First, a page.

Most of us have been there. You’ve been working in your role for some time; business has picked up, you’ve been performing well and your reviews have all been very positive. It certainly feels like the value of your contribution has increased - it’s about time you had a pay increase, right? And yet there are no signs of this happening. Have they overlooked you? You decide it’s time to act…but how to approach the subject without upsetting the apple cart?
Asking for more money is never easy, but it’s also not unexpected, nor uncommon. However, you need a plan. So here are out top-5 tips on asking for a pay rise:
1. Be clear on your business case
Creating a compelling argument for why you should have an increase is essential. After all, if the reasons are not clear in your mind, you’ll never be able to convince management. Make a list of the reasons, which might include:
Fulfilling every aspect of your original job description
Taking on extra work and/or responsibilities
Coming up with new ideas or ways of working that have improved things for your team or the business in general
Exceeding targets you’ve been set
It may also be helpful to write this down on paper, as your manager may need to plead your case to senior management, so this is making their job easier if they have a quick-reference to hand. If you can’t make a strong case, work on the areas of weakness first, instead of asking for more money. Don’t go in with a half-baked argument.
2. Understand your market rate
While it may be obvious to you that you deserve more money, you must also consider the wider market rate for your skills, experience and qualifications; it’s unlikely that any employers will want to pay anything much more than this ballpark figure. You’ll need to do some research, which could include:
Job sites that carry salary bandings
Salary surveys in trade magazines
Consultation with a recruiter
Trusted friends or contacts in comparable roles in other firms.
But don’t start asking around at work. Often discussions of salary can be grounds for dismissal, as stated in many contract terms.
3. Choose time and place
As we’ve mentioned above, if you know the business is doing well, that’s a good time to negotiate. Obviously, if the firm is going through a rough patch, that is not the right time to be asking for more money.
Don’t launch into a request to your manager out of the blue and catch them off-guard. Make sure you book in a review and make it clear that you want to discuss salary. This will allow them to prepare and investigate your case beforehand, which may even do half the job for you. Make sure your meeting is focussed on performance and salary – don’t try to bring it up with something else.
It is best not to try and book in these meetings at the extreme ends of the week, when your manager is getting to grips with Monday morning or winding down for the weekend on a Friday afternoon. The middle of the week is ideal, but also keep in mind the way your firm works and the rhythm of the workplace. Think about the financial year as well; just after budgets have been announced would be a terrible time. Make sure it’s well before any new budgeting period.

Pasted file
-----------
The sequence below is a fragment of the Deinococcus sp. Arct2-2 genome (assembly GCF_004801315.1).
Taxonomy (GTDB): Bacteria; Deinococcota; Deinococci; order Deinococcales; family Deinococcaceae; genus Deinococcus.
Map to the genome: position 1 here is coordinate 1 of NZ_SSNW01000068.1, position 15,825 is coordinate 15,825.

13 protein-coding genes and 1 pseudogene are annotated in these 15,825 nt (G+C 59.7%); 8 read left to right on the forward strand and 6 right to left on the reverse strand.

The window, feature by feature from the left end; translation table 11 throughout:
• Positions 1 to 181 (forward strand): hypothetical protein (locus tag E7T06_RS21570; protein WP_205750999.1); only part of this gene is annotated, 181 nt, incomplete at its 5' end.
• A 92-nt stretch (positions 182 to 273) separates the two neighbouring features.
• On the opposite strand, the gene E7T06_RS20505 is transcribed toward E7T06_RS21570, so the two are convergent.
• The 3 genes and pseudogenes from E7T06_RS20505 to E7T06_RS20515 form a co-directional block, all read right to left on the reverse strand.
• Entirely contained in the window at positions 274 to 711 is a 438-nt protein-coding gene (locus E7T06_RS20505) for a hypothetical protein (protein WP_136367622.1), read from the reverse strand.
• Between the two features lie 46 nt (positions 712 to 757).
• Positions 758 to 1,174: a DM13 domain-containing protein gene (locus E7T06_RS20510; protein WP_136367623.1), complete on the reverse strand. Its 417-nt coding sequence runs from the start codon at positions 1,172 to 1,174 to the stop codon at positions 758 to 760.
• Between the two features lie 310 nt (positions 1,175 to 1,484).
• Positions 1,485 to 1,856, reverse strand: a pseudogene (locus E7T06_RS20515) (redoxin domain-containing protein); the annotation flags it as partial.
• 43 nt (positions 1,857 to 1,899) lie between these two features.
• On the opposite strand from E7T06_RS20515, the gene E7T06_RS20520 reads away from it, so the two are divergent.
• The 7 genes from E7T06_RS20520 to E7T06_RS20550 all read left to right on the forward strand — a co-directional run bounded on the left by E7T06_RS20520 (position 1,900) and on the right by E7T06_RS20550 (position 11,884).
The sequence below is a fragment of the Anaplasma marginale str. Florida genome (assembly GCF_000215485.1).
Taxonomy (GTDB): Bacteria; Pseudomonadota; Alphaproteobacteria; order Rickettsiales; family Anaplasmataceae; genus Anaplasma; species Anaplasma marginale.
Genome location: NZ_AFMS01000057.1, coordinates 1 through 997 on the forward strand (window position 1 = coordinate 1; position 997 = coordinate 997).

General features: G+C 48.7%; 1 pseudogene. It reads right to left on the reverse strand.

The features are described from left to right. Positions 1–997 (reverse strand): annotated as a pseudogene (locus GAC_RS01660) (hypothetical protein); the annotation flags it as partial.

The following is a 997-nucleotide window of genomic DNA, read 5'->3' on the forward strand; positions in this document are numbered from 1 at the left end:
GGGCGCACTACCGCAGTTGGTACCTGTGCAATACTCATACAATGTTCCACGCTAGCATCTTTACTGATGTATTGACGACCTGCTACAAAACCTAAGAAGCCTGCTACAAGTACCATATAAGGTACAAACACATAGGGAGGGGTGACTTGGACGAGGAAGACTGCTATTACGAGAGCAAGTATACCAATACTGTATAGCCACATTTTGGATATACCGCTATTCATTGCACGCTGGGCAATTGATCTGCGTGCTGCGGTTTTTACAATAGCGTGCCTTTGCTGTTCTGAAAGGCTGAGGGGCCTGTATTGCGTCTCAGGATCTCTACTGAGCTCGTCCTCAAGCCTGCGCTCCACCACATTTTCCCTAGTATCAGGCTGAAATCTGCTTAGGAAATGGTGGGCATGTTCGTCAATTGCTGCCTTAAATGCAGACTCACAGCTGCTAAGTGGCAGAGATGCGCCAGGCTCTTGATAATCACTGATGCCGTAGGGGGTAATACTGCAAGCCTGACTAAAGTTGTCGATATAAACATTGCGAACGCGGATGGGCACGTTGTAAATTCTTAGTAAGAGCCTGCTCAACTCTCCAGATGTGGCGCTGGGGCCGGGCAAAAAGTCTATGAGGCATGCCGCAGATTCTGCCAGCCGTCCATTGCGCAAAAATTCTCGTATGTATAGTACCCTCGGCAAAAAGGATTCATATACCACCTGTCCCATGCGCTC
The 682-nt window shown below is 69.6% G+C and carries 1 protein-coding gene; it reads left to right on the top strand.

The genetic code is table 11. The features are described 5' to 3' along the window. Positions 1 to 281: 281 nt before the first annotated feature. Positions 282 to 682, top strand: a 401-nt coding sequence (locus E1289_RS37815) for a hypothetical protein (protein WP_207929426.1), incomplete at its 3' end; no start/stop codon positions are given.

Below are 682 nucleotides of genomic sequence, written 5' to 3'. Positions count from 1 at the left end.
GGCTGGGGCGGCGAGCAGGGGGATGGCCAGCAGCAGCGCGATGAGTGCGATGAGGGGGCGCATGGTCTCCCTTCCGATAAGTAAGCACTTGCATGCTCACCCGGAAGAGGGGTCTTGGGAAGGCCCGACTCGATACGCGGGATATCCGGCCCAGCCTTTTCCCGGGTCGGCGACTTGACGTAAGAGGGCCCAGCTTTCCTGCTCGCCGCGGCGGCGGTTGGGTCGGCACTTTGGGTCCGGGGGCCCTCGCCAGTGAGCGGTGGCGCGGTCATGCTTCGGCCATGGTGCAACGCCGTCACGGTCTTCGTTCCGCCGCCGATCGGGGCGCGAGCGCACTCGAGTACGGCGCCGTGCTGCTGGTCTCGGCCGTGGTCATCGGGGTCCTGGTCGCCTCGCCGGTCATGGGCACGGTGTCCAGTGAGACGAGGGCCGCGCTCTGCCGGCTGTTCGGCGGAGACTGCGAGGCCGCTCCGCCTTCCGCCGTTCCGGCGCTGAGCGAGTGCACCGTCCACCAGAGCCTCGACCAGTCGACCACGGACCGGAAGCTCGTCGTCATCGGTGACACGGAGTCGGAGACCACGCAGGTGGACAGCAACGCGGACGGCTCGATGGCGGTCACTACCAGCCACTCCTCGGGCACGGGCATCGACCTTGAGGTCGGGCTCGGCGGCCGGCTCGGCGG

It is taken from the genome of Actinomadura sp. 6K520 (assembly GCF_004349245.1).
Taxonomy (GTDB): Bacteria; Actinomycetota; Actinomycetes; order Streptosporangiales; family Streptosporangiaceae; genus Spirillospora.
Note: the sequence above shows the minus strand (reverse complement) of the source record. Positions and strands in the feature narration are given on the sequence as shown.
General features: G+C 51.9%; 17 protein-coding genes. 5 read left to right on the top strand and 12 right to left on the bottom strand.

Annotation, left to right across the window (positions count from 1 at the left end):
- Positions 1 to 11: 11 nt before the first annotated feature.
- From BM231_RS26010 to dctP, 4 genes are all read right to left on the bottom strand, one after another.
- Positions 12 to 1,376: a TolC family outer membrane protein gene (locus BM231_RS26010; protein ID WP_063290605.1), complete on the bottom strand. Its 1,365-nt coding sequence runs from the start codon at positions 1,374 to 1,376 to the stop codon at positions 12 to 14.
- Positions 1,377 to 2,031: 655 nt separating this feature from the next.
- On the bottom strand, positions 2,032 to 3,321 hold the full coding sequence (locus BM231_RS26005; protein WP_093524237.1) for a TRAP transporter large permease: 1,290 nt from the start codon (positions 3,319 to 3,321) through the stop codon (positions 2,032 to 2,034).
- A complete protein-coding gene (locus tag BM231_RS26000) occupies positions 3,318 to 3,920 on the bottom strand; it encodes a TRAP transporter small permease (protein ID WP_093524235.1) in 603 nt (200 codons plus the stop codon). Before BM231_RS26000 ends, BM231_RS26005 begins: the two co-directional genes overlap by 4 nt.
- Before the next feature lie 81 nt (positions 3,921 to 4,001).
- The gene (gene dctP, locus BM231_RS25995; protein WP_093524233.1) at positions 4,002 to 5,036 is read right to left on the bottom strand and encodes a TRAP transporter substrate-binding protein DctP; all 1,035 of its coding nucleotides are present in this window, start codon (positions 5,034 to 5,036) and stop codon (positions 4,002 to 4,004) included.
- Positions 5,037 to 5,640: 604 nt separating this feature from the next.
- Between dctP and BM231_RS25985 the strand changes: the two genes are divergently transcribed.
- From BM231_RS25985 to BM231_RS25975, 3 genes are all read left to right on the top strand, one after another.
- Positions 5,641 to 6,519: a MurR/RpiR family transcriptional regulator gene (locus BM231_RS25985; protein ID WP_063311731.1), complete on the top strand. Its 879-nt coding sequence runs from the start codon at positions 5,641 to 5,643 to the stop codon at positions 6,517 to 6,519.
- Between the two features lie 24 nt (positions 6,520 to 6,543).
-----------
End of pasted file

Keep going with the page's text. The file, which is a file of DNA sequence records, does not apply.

Finally, don’t try again if you just tried two weeks ago. Let there be a good breathing space between attempts at a pay rise that allows you to develop further and improve your business case.
4. Zen and the art of negotiation
You’ll need to be prepared to negotiate. So, think about terms that are going to lead to a positive outcome. You’ll need to be:
Realistic. Your research into markets rates will help here, as well as just being rational. Have a figure in mind in case you’re put on the spot, so you won’t falter. But also remember to pitch slightly high initially to start at a high negotiation point
Be clear of your arguments. As long as this is a calm, well-reasoned adult negotiation, then even if you come away with little or nothing extra, you won’t have harmed your position by asking
Open to compromise. There may be alternatives to a basic pay increase – such as extra holiday or increased benefits (which may be a simpler solution for the business at that time). Be prepared to consider these options, or even offer them as alternatives if your basic pay request is a non-starter
It can be helpful to practice the negotiation with someone you can trust. Not only does this make the arguments clearer in your mind and make you better at verbalising them, your friend may also come up with objections you hadn’t thought of.
5. Take it on the chin
If you’re successful, well done. Mission accomplished. If not, make sure you understand the reasons why. Maybe there are areas of development or targets that you’ve not reached yet – so you can work on addressing those before going back to the negotiation down the line. Stay positive and maintain your good relations. If you ultimately decide to move jobs to earn more, you’ll need references - and it always pays to keep bridges to an old employer.
For further tips on negotiating salary at the interview stage, click here check out our advice on the website.